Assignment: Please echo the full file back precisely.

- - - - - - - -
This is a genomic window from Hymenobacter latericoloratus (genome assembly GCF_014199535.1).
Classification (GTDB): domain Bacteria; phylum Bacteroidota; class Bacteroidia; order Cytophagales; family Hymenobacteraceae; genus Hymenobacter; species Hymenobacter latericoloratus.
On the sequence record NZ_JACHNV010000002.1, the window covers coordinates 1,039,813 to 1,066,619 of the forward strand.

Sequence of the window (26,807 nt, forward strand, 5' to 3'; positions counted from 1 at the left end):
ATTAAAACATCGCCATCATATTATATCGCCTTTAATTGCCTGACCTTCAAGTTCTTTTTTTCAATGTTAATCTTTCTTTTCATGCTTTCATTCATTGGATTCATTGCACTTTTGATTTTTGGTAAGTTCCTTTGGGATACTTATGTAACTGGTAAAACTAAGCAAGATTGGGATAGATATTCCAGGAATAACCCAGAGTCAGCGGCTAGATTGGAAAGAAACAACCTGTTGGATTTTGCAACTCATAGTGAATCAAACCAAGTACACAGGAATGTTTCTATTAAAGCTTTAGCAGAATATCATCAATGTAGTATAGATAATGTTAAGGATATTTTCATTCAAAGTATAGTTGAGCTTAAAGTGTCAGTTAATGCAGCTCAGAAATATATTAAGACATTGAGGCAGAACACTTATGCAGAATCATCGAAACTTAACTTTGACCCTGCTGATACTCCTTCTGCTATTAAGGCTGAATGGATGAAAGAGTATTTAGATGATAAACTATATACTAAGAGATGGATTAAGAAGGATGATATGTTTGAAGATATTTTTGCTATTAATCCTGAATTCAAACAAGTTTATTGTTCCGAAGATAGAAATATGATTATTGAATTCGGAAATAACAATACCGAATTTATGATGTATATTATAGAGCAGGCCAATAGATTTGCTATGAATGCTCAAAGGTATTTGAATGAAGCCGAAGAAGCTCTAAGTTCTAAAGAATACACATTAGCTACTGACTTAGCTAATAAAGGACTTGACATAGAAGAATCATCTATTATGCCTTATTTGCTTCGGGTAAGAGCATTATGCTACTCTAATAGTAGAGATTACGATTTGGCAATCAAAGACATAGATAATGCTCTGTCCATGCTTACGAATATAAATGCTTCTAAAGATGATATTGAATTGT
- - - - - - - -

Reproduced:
This is a genomic window from Hymenobacter latericoloratus (genome assembly GCF_014199535.1).
Classification (GTDB): domain Bacteria; phylum Bacteroidota; class Bacteroidia; order Cytophagales; family Hymenobacteraceae; genus Hymenobacter; species Hymenobacter latericoloratus.
On the sequence record NZ_JACHNV010000002.1, the window covers coordinates 1,039,813 to 1,066,619 of the forward strand.

Sequence of the window (26,807 nt, forward strand, 5' to 3'; positions counted from 1 at the left end):
ATTAAAACATCGCCATCATATTATATCGCCTTTAATTGCCTGACCTTCAAGTTCTTTTTTTCAATGTTAATCTTTCTTTTCATGCTTTCATTCATTGGATTCATTGCACTTTTGATTTTTGGTAAGTTCCTTTGGGATACTTATGTAACTGGTAAAACTAAGCAAGATTGGGATAGATATTCCAGGAATAACCCAGAGTCAGCGGCTAGATTGGAAAGAAACAACCTGTTGGATTTTGCAACTCATAGTGAATCAAACCAAGTACACAGGAATGTTTCTATTAAAGCTTTAGCAGAATATCATCAATGTAGTATAGATAATGTTAAGGATATTTTCATTCAAAGTATAGTTGAGCTTAAAGTGTCAGTTAATGCAGCTCAGAAATATATTAAGACATTGAGGCAGAACACTTATGCAGAATCATCGAAACTTAACTTTGACCCTGCTGATACTCCTTCTGCTATTAAGGCTGAATGGATGAAAGAGTATTTAGATGATAAACTATATACTAAGAGATGGATTAAGAAGGATGATATGTTTGAAGATATTTTTGCTATTAATCCTGAATTCAAACAAGTTTATTGTTCCGAAGATAGAAATATGATTATTGAATTCGGAAATAACAATACCGAATTTATGATGTATATTATAGAGCAGGCCAATAGATTTGCTATGAATGCTCAAAGGTATTTGAATGAAGCCGAAGAAGCTCTAAGTTCTAAAGAATACACATTAGCTACTGACTTAGCTAATAAAGGACTTGACATAGAAGAATCATCTATTATGCCTTATTTGCTTCGGGTAAGAGCATTATGCTACTCTAATAGTAGAGATTACGATTTGGCAATCAAAGACATAGATAATGCTCTGTCCATGCTTACGAATATAAATGCTTCTAAAGATGATATTGAATTGT